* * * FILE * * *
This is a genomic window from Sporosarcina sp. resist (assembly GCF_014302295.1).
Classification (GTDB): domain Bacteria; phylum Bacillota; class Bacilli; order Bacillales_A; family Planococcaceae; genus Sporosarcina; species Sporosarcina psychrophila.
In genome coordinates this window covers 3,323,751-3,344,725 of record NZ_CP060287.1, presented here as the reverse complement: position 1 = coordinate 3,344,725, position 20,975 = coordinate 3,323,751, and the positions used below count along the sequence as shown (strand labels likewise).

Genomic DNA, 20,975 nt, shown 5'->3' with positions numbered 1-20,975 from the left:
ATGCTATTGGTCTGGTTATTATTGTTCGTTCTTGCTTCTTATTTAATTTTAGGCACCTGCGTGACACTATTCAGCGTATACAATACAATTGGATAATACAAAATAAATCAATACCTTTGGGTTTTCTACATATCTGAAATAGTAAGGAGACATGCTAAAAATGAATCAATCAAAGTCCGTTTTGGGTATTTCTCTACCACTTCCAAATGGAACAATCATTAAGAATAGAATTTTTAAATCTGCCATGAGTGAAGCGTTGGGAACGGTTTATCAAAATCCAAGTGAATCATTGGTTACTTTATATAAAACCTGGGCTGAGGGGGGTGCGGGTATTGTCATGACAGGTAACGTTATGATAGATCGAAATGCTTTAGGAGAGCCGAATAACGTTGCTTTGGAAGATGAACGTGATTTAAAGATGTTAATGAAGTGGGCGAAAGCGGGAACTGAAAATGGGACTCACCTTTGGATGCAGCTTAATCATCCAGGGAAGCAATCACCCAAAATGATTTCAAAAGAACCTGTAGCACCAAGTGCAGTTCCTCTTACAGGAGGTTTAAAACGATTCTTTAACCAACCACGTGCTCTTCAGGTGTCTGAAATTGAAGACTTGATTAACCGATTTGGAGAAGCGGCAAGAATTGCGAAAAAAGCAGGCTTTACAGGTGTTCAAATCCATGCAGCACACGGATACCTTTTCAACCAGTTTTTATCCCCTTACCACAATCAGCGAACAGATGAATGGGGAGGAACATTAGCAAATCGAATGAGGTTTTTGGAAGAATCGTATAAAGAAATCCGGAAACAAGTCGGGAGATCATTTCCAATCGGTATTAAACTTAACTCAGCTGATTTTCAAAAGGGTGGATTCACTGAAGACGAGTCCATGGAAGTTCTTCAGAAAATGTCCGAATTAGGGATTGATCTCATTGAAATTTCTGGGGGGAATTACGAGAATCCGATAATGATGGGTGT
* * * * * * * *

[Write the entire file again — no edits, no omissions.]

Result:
This is a genomic window from Sporosarcina sp. resist (assembly GCF_014302295.1).
Classification (GTDB): domain Bacteria; phylum Bacillota; class Bacilli; order Bacillales_A; family Planococcaceae; genus Sporosarcina; species Sporosarcina psychrophila.
In genome coordinates this window covers 3,323,751-3,344,725 of record NZ_CP060287.1, presented here as the reverse complement: position 1 = coordinate 3,344,725, position 20,975 = coordinate 3,323,751, and the positions used below count along the sequence as shown (strand labels likewise).

Genomic DNA, 20,975 nt, shown 5'->3' with positions numbered 1-20,975 from the left:
ATGCTATTGGTCTGGTTATTATTGTTCGTTCTTGCTTCTTATTTAATTTTAGGCACCTGCGTGACACTATTCAGCGTATACAATACAATTGGATAATACAAAATAAATCAATACCTTTGGGTTTTCTACATATCTGAAATAGTAAGGAGACATGCTAAAAATGAATCAATCAAAGTCCGTTTTGGGTATTTCTCTACCACTTCCAAATGGAACAATCATTAAGAATAGAATTTTTAAATCTGCCATGAGTGAAGCGTTGGGAACGGTTTATCAAAATCCAAGTGAATCATTGGTTACTTTATATAAAACCTGGGCTGAGGGGGGTGCGGGTATTGTCATGACAGGTAACGTTATGATAGATCGAAATGCTTTAGGAGAGCCGAATAACGTTGCTTTGGAAGATGAACGTGATTTAAAGATGTTAATGAAGTGGGCGAAAGCGGGAACTGAAAATGGGACTCACCTTTGGATGCAGCTTAATCATCCAGGGAAGCAATCACCCAAAATGATTTCAAAAGAACCTGTAGCACCAAGTGCAGTTCCTCTTACAGGAGGTTTAAAACGATTCTTTAACCAACCACGTGCTCTTCAGGTGTCTGAAATTGAAGACTTGATTAACCGATTTGGAGAAGCGGCAAGAATTGCGAAAAAAGCAGGCTTTACAGGTGTTCAAATCCATGCAGCACACGGATACCTTTTCAACCAGTTTTTATCCCCTTACCACAATCAGCGAACAGATGAATGGGGAGGAACATTAGCAAATCGAATGAGGTTTTTGGAAGAATCGTATAAAGAAATCCGGAAACAAGTCGGGAGATCATTTCCAATCGGTATTAAACTTAACTCAGCTGATTTTCAAAAGGGTGGATTCACTGAAGACGAGTCCATGGAAGTTCTTCAGAAAATGTCCGAATTAGGGATTGATCTCATTGAAATTTCTGGGGGGAATTACGAGAATCCGATAATGATGGGTGT